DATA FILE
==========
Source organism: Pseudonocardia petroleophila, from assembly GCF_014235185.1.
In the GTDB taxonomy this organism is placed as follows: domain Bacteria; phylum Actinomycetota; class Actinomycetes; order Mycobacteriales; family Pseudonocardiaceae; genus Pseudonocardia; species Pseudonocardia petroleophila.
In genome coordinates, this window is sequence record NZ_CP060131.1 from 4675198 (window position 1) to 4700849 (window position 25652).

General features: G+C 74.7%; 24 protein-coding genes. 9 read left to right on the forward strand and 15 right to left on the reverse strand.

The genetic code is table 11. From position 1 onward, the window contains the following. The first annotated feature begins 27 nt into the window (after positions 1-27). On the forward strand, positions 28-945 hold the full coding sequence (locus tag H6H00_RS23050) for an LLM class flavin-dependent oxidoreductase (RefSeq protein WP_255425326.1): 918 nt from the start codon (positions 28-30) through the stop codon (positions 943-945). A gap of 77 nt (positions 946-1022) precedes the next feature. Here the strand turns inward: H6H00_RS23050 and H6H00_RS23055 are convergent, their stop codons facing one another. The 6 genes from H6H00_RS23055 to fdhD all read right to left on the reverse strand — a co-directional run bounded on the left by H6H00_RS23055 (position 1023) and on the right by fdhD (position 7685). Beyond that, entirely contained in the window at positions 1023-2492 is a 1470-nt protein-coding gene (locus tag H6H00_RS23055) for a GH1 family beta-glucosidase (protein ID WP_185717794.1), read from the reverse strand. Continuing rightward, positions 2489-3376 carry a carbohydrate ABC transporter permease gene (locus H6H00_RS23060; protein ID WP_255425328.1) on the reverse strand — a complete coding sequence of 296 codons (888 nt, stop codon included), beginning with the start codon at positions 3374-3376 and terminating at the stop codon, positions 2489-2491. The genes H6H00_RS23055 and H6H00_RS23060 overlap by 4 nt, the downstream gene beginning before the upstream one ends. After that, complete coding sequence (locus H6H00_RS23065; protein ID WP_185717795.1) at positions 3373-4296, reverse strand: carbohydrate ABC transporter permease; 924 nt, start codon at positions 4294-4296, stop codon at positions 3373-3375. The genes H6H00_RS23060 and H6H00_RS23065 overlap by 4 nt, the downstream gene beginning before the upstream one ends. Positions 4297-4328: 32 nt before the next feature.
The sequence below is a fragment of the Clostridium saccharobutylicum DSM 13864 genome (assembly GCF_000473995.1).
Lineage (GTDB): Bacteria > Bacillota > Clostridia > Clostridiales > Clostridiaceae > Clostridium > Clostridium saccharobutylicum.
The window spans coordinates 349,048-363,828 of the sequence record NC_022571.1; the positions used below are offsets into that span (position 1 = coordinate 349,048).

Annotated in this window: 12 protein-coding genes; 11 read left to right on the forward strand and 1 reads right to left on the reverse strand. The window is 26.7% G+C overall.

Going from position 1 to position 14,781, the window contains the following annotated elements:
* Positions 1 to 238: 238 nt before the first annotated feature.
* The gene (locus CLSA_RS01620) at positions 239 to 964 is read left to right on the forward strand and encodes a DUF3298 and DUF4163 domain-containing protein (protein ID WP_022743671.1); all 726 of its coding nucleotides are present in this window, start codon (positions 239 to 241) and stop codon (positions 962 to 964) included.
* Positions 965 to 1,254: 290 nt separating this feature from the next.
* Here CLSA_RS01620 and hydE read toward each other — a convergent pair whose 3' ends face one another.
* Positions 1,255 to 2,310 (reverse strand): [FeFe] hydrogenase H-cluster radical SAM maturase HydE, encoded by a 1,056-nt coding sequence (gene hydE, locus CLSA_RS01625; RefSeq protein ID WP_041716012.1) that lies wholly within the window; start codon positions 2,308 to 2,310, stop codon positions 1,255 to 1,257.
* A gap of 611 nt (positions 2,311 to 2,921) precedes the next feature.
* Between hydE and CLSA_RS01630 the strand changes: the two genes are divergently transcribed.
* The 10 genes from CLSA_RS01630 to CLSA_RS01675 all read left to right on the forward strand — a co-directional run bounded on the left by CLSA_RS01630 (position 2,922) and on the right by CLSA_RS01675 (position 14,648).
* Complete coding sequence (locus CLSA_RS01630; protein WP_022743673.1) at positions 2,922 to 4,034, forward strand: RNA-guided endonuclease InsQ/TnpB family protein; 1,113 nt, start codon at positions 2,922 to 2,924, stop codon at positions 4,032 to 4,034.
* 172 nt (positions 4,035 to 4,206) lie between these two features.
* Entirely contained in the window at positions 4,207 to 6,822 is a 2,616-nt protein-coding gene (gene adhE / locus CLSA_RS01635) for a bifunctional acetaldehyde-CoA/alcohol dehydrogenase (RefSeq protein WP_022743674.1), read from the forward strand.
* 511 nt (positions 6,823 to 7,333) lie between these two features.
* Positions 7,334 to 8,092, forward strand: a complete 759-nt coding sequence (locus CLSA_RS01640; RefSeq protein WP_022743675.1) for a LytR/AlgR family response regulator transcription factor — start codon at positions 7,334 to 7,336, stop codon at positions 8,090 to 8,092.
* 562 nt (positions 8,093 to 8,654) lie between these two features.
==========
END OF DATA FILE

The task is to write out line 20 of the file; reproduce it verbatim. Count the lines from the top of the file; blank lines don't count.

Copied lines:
* 172 nt (positions 4,035 to 4,206) lie between these two features.